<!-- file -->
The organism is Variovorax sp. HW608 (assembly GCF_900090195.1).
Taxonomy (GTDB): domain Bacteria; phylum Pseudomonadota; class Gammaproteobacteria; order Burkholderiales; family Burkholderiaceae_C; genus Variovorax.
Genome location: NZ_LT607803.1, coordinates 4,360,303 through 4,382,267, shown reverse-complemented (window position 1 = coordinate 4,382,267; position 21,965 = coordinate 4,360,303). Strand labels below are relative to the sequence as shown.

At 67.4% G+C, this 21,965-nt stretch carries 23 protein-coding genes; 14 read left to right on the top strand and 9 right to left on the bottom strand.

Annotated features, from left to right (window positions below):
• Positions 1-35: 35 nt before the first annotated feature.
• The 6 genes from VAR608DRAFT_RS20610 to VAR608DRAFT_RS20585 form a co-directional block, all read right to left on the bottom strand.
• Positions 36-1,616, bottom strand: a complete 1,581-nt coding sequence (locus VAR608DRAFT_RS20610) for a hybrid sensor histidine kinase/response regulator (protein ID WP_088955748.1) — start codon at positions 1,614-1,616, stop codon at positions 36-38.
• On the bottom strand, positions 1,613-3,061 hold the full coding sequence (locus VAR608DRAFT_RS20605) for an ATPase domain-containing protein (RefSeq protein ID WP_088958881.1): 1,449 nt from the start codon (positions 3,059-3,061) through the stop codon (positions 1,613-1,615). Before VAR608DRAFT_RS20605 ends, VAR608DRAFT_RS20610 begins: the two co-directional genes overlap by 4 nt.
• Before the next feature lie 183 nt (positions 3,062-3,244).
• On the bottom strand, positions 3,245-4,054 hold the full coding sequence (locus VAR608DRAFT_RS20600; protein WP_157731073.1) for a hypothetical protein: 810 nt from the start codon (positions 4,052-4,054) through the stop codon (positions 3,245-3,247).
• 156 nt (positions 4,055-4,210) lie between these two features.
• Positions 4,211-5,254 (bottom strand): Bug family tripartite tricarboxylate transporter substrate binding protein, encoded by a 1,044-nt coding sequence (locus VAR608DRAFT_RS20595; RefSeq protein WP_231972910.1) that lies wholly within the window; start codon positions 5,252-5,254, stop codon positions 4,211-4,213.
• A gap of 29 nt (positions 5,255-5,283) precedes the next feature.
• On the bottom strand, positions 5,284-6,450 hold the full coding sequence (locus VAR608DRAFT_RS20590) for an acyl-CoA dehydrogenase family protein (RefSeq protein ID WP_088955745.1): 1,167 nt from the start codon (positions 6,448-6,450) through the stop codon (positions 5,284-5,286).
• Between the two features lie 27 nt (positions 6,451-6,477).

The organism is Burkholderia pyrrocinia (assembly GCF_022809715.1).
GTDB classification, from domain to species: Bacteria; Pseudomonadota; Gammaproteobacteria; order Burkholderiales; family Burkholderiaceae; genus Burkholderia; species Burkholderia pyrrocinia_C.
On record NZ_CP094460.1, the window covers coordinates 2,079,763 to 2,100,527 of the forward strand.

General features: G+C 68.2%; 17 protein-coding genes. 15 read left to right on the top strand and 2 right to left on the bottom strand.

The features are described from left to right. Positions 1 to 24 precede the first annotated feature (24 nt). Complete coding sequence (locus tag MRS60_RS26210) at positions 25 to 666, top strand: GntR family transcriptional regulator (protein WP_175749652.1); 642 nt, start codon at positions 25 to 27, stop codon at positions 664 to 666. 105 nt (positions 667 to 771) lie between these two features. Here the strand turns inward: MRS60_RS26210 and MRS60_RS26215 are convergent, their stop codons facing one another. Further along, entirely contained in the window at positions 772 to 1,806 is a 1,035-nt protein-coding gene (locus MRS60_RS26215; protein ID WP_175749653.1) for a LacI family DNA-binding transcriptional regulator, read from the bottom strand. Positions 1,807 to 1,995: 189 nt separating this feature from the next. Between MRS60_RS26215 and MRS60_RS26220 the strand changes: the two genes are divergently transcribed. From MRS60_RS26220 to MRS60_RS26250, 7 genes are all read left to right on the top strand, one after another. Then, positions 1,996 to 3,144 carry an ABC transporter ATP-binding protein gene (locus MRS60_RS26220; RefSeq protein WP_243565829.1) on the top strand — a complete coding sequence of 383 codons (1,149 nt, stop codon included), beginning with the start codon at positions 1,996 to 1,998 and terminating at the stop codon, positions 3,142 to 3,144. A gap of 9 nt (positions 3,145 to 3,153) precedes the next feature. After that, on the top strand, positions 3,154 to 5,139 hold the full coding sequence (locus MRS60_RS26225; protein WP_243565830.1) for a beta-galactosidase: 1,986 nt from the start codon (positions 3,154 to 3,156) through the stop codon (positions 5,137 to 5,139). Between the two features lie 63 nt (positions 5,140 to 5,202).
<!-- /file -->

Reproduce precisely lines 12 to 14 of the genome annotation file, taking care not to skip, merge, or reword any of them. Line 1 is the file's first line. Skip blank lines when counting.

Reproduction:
• 156 nt (positions 4,055-4,210) lie between these two features.
• Positions 4,211-5,254 (bottom strand): Bug family tripartite tricarboxylate transporter substrate binding protein, encoded by a 1,044-nt coding sequence (locus VAR608DRAFT_RS20595; RefSeq protein WP_231972910.1) that lies wholly within the window; start codon positions 5,252-5,254, stop codon positions 4,211-4,213.
• A gap of 29 nt (positions 5,255-5,283) precedes the next feature.